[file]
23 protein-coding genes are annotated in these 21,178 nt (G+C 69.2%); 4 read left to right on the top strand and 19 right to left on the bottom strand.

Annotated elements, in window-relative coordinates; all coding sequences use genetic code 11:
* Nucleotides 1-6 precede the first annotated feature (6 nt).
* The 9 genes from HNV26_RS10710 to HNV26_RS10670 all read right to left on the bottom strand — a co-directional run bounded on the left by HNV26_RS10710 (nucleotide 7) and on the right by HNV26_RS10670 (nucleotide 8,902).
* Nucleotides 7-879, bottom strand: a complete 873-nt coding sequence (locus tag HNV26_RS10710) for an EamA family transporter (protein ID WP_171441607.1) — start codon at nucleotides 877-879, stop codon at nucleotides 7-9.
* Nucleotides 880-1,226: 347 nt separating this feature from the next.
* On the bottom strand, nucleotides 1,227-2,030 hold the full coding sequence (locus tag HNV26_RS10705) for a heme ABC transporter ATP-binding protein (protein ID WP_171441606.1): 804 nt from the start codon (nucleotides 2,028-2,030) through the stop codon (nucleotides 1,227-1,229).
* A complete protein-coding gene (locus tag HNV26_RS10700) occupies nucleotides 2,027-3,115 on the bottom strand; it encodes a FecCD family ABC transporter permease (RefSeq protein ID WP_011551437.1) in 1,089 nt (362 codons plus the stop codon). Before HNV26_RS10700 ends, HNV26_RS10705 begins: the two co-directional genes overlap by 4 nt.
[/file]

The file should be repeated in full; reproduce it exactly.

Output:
23 protein-coding genes are annotated in these 21,178 nt (G+C 69.2%); 4 read left to right on the top strand and 19 right to left on the bottom strand.

Annotated elements, in window-relative coordinates; all coding sequences use genetic code 11:
* Nucleotides 1-6 precede the first annotated feature (6 nt).
* The 9 genes from HNV26_RS10710 to HNV26_RS10670 all read right to left on the bottom strand — a co-directional run bounded on the left by HNV26_RS10710 (nucleotide 7) and on the right by HNV26_RS10670 (nucleotide 8,902).
* Nucleotides 7-879, bottom strand: a complete 873-nt coding sequence (locus tag HNV26_RS10710) for an EamA family transporter (protein ID WP_171441607.1) — start codon at nucleotides 877-879, stop codon at nucleotides 7-9.
* Nucleotides 880-1,226: 347 nt separating this feature from the next.
* On the bottom strand, nucleotides 1,227-2,030 hold the full coding sequence (locus tag HNV26_RS10705) for a heme ABC transporter ATP-binding protein (protein ID WP_171441606.1): 804 nt from the start codon (nucleotides 2,028-2,030) through the stop codon (nucleotides 1,227-1,229).
* A complete protein-coding gene (locus tag HNV26_RS10700) occupies nucleotides 2,027-3,115 on the bottom strand; it encodes a FecCD family ABC transporter permease (RefSeq protein ID WP_011551437.1) in 1,089 nt (362 codons plus the stop codon). Before HNV26_RS10700 ends, HNV26_RS10705 begins: the two co-directional genes overlap by 4 nt.